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Clarence Thomas Remembers

Clarence Thomas book.jpgJustice Clarence Thomas’ self-effacing memoir takes him from his origins in Pinpoint, Georgia to his confirmation for a seat on the Supreme Court of the United States. He denies even the slightest banter with Anita Hill, whom he describes as duplicitously evolving from an abrasive and ambitious colleague to a put-upon, falsely innocent victim in order to derail his nomination.

The 2007 book is particularly noteworthy for Thomas’ views on affirmative action as they will impact upcoming deliberations on the progeny of the Fisher case. In that decision, the Court raised the level of judicial scrutiny that diversity programs must meet in order to pass constitutional muster. Future cases will require a fully worked up set of facts to show that affirmative action programs employing race actually achieve their aims; the courts will no longer defer to assertions of effectiveness by colleges and universities. In the book, Thomas repeatedly observes instances of students of color being admitted to schools that are far too demanding of them given their level of preparation, and how such programs ill-serve both students and historically black institutions, where students of lesser preparation are far more likely to meet their goals, especially in STEM fields.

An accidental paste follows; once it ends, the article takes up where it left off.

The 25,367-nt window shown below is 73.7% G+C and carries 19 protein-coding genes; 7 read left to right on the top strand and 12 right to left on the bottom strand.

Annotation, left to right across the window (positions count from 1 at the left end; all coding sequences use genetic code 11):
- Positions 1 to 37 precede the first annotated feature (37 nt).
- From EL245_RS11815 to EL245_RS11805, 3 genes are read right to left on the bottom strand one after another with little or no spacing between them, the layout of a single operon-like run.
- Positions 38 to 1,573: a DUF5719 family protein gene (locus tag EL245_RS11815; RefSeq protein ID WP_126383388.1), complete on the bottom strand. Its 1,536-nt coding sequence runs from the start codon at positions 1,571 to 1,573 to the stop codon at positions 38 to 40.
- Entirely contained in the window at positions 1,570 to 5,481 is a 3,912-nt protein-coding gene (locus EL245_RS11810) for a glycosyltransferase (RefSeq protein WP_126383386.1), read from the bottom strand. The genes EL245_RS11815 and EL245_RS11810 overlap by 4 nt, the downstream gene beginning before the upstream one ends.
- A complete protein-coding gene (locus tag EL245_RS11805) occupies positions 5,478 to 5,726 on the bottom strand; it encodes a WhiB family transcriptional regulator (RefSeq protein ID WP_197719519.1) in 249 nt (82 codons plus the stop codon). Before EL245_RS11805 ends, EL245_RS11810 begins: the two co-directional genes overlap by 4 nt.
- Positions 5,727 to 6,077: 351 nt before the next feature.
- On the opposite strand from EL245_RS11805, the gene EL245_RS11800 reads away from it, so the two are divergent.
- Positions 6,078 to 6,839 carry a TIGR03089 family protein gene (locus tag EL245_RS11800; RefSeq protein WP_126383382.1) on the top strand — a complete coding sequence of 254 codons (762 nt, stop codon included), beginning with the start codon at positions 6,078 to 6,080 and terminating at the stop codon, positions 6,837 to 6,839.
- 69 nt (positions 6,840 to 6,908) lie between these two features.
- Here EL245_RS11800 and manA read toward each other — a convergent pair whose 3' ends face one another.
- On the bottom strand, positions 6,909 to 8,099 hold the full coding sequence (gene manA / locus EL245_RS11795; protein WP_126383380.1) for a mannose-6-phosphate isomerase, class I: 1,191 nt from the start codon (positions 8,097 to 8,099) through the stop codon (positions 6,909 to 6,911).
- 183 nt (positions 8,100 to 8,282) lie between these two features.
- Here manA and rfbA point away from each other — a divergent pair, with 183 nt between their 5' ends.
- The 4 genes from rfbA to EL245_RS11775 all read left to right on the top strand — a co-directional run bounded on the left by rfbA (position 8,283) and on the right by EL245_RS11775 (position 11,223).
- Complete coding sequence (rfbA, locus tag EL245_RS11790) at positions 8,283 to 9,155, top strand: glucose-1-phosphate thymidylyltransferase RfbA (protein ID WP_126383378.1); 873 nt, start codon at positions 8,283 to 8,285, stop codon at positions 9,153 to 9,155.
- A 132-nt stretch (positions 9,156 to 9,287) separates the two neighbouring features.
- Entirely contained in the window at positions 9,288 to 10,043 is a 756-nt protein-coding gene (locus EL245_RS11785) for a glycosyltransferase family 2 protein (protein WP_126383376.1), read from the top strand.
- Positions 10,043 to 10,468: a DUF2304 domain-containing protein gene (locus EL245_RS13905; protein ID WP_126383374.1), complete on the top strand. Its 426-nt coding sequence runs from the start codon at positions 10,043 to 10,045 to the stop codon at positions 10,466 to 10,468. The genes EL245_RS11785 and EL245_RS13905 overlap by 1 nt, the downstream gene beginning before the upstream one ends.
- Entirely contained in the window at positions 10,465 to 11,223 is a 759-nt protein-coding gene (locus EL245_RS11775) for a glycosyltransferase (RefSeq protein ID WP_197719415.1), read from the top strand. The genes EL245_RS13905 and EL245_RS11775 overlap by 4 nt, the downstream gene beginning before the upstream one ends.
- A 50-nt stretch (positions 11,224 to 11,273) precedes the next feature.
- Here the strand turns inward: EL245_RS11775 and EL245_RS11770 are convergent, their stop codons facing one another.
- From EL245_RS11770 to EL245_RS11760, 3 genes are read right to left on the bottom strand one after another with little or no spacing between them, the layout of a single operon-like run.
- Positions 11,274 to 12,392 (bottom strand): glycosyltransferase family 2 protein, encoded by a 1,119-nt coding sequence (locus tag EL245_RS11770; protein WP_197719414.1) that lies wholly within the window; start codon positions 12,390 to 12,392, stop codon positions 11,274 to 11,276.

Thomas Mismatch.jpg

Longtime readers of this space will note that Thomas’ views, born of his lived experience, pre-date the publication of Mismatch, Stuart Taylor and Richard Saunders’ 2012 work that summarizes the research into the negative effects of preferential admissions programs for minorities and other groups. Mismatch points out that the initial observation of the phenomenon, and the first rigorous social science analysis of it, took place at the College in the work of Psychology and Brain Sciences Professor Rogers Elliot.

Addendum: My best source in the legal world, a former Supreme Court clerk with decidedly left-of-center political leanings, opines that Thomas has been a fine justice. He pointedly comments that anyone disparaging Thomas’ legal skills either knows nothing about the law or is motivated by political or racial animus.

Addendum: Another rap on Thomas is that he votes in lockstep with Justice Antonin Scalia. “Non è vero!”, as feisty Scalia might exclaim. In fact, the liberal justices tend to stick together more frequently than Scalia and Thomas, even in 5-4 cases, as SCOTUSblog’s stats show:

Thomas Scalia.jpg

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